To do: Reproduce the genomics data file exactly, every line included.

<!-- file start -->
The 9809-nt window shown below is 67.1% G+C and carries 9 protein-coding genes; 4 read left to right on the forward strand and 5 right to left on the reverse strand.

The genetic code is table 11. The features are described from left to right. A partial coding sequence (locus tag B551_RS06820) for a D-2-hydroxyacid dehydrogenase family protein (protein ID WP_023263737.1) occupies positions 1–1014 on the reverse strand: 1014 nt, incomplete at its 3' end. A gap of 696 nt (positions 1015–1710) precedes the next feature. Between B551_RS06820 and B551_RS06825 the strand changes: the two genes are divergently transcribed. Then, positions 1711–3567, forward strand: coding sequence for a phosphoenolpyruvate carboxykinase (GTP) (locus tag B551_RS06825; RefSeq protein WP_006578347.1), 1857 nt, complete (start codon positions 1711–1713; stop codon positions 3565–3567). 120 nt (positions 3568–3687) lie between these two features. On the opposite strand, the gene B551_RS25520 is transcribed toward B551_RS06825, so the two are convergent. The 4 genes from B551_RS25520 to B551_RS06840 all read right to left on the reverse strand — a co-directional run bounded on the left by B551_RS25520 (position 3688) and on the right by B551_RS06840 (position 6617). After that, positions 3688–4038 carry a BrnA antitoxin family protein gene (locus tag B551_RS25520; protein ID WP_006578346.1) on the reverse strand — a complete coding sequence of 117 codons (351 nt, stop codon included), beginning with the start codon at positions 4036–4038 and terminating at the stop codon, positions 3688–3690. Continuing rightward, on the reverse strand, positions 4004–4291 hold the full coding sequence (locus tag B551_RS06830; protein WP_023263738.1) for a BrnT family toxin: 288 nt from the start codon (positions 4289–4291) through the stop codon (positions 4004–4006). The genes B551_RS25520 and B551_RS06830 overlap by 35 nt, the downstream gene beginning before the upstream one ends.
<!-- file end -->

The 9809-nt window shown below is 67.1% G+C and carries 9 protein-coding genes; 4 read left to right on the forward strand and 5 right to left on the reverse strand.

The genetic code is table 11. The features are described from left to right. A partial coding sequence (locus tag B551_RS06820) for a D-2-hydroxyacid dehydrogenase family protein (protein ID WP_023263737.1) occupies positions 1–1014 on the reverse strand: 1014 nt, incomplete at its 3' end. A gap of 696 nt (positions 1015–1710) precedes the next feature. Between B551_RS06820 and B551_RS06825 the strand changes: the two genes are divergently transcribed. Then, positions 1711–3567, forward strand: coding sequence for a phosphoenolpyruvate carboxykinase (GTP) (locus tag B551_RS06825; RefSeq protein WP_006578347.1), 1857 nt, complete (start codon positions 1711–1713; stop codon positions 3565–3567). 120 nt (positions 3568–3687) lie between these two features. On the opposite strand, the gene B551_RS25520 is transcribed toward B551_RS06825, so the two are convergent. The 4 genes from B551_RS25520 to B551_RS06840 all read right to left on the reverse strand — a co-directional run bounded on the left by B551_RS25520 (position 3688) and on the right by B551_RS06840 (position 6617). After that, positions 3688–4038 carry a BrnA antitoxin family protein gene (locus tag B551_RS25520; protein ID WP_006578346.1) on the reverse strand — a complete coding sequence of 117 codons (351 nt, stop codon included), beginning with the start codon at positions 4036–4038 and terminating at the stop codon, positions 3688–3690. Continuing rightward, on the reverse strand, positions 4004–4291 hold the full coding sequence (locus tag B551_RS06830; protein WP_023263738.1) for a BrnT family toxin: 288 nt from the start codon (positions 4289–4291) through the stop codon (positions 4004–4006). The genes B551_RS25520 and B551_RS06830 overlap by 35 nt, the downstream gene beginning before the upstream one ends.